The Land of the Cacique

By James Stanley Gilbert

 

Near the cliffs of Portobelo,

Where the fortress still is standing,

Near the moss-clad old cathedral

That the Dons built long ago;

Eight degrees from the equator,

From the southward counting northward,

Lies the land of the Cacique,

Lies the region of San Blas.

There the skies are soft and tender,

And the clouds form wondrous pictures

Round the crimson sun disrobing

For his sleep beneath the sea;

And the monarch of the forest,

The majestic palm-tree, waveth

Shining, multi-sceptred branches

O'er a kingdom all its own.

There the almond-tree doth flourish,

There the gorgeous mango groweth

Close beside the lustrous caucho,

And the tagua strews the ground.

There, upon the sylvan hillsides

And within the lovely valleys,

Nestles many an Indian village

Of the slender bamboo built.

 

'Tis a lyric of these people,

Of their customs quaint and curious,

Of the rites to them peculiar,

That the bard would strive to sing:

Sing in humble words and simple

To a harp uncouth and awkward,

As befits the modest minstrel

Of a lowly race of men.

Lowly? Yea, but lowly only

As retired from observation—

As without the pale of notice

Of the nations of the world.

For within his own dominion

The Cacique and his subjects

Are as dignified and haughty

As the proudest of mankind.

In their veins no mixed blood courseth,

In their land no stranger dwelleth,

For this simple child of nature

Guards his country with his life.

Guards his race from all admixture,

Guards his ancient superstitions,

His religion and his customs awkward,

As befits the modest minstrel

Of a lowly race of men.

Lowly? Yea, but lowly only

As retired from observationÑ

As without the pale of notice

Of the nations of the world.

For within his own dominion

The Cacique and his subjects

Are as dignified and haughty

As the proudest of mankind.

In their veins no mixed blood courseth,

In their land no stranger dwelleth,

For this simple child of nature

Guards his country with his life.

Guards his race from all admixture,

Guards his ancient superstitions,

His religion and his customs,

Zealously and jealously.

For a solemn oath doth bind him—

Sworn above his father's body—

To kill wife and son and daughter

Should an enemy approach

To obtain his fair possessions,

Or to other laws subdue him

Ere he marches to the battle

That can end but with his life.

 

Every hamlet has its  chieftain,

Subject still to the Cacique—

The Cacique of Sasardi—

Who is ruler over all.

Every village has its Mila,

Arzoguete and Tulete

(Priest and teacher and physician,

Councillor and wisest men).

Primitive is their religion:

Little know they of the Godhead

That the Israelites discovered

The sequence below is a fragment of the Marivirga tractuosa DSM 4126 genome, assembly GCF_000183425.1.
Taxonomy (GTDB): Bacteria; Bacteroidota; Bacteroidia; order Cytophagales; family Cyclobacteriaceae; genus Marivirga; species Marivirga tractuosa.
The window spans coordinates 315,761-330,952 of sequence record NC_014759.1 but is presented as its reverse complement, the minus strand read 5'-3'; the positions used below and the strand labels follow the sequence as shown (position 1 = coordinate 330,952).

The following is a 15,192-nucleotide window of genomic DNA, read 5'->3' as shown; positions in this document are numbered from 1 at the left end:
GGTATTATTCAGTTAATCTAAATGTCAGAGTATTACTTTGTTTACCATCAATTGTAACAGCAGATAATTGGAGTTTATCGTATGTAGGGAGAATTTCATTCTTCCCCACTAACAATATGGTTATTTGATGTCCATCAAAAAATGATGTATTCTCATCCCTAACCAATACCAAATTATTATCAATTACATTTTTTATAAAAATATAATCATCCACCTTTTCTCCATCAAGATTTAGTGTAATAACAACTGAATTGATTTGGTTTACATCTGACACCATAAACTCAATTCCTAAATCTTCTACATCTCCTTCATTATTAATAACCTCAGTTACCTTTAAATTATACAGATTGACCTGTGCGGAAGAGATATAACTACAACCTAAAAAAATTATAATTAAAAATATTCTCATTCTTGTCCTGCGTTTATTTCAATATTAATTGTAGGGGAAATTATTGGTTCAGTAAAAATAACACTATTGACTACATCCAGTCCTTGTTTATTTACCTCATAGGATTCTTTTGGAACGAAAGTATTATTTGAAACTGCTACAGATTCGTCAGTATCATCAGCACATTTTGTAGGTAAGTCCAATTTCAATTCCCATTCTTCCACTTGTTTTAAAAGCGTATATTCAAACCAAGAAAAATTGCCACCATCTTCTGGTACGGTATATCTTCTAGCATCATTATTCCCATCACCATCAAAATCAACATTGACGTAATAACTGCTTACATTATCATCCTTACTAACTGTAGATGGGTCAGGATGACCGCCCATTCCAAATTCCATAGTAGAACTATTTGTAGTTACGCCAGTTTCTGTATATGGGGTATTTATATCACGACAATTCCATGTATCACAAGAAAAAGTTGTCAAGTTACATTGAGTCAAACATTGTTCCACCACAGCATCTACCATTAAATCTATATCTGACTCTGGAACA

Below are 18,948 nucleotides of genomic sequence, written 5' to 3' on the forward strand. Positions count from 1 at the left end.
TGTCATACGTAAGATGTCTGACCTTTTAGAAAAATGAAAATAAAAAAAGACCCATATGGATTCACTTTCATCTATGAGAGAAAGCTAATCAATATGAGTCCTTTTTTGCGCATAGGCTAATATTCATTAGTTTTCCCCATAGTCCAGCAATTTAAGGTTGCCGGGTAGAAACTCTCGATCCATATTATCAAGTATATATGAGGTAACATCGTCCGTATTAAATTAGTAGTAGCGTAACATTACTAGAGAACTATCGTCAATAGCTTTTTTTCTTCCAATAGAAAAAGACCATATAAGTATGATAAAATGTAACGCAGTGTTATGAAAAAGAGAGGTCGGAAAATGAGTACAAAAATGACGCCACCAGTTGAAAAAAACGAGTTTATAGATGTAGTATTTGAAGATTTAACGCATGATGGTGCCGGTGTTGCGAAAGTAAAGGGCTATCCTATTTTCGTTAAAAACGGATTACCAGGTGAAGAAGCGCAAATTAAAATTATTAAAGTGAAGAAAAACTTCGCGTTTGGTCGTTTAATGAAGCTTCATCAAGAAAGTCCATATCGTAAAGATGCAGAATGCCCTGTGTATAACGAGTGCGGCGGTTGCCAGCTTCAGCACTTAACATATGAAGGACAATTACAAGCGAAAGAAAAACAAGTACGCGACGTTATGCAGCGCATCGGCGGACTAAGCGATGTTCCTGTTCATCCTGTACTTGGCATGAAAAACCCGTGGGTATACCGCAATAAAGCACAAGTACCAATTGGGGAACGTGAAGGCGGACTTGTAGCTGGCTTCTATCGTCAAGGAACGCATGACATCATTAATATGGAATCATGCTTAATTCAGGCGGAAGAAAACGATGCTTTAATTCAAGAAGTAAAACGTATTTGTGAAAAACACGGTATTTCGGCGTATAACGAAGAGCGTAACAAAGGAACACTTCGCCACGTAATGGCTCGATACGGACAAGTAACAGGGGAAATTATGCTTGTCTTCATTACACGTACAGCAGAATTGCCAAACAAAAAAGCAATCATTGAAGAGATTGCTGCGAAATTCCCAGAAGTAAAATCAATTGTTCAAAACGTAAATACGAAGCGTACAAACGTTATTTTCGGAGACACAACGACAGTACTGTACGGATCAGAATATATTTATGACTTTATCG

And the Gentiles have improved.

No need here for costly churches:

Each rude hut is sanctuary,

From whence, dying, to the bosom

Of Eternal Rest they go.

And to show the Mighty Spirit

How on earth they toiled and labored,

The canoe and the machete

And the arrows near them lie.

Each home hath its cemetery,

Built within a palm enclosure,

Where the dead swing in their hammocks,

Hid forever from the view.

Seldom dream the San Blas Indians,

Seldom lose their mental balance,

For an ancient superstition

Holds all such condemned to death.

'Tis a sign that evil spirits

Seek to cast their lot among them,

From their old beliefs to win them

Unto those they know not of.

 

Let us leave these sad statistics—

Let us visit the Fiestas:

Three days since unto an Ohme

A Punagua child was born;

And with shouts of great rejoicing

And libations of the Chicha,

They will pierce the tiny nostril

For the hoop of yellow gold.

Haste we quickly to another—

To a festival more joyful:

For in turn the shy Punagua

Hath an Ohme now become.

Oh, the drinking! Oh, the dancing!

As they cut the maiden's tresses;

In her father's house immure her

Till her husband shall be found.

Now bring forth the long Cachimba,

Bring the Ina, bring the Guarra,

Bring the men and bring the women:

The Nutschuqua claims his bride!

Long the parents pondered o'er it,

That among the young men waiting

They might choose the one most fitting

For their daughter and themselves.

Whom could choose they but Machua?

Who, like him, to snare the tortoise?

Who, like him, to drive the Ulo

Through the breakers of the coast?

On the voyage to Portobelo,

Though with cocoanuts deep laden,

His canoe is always leading,

Always first to reach the port.

 

Six days will he bravely labor,

Six days' toil to build the Ulo

That the law from him demandeth

Ere he once may see his bride.

Sweet Punagua, none may see her;

For until the boat is builded

In the pit the maid is hidden

From the sight of every one.

From her father's house they brought her

In the early morning darkness;

Now about her all the village,

In a circle gathered round,

Sit and smoke the wedding Guarra,

Sit and drink the wedding Chicha,

Stories tell of other weddings,

And traditions old recite.

Six days will they all be merry,

Six days till, his labor finished,

With rejoicing comes Machua— 

Comes and claims his promised wife.

To her father's house he bears her,

There to serve their daughter's parents

Till to him is born a daughter,

And his freedom thus is gained.

Then upon the sylvan hillside,

Or within the lovely valley,

Or upon the beach of coral

They will build their palm-thatched home;

And in turn will rear their children

In the ancient superstitions,

And to all the tribe be useful

In the common industries.

 

Let them live in their seclusion,

Let them keep their fair possessions,

Let them rule themselves unaided,

O ye nations of the earth!

Let them practice their religion,

And observe their rights and customs

O ye pushing missionaries

Of accepted creed and sect!

Trouble not this gentle people— 

Leave them to their peace and quiet—

Nor disturb this tropic Eden

Of the red men of San Blas!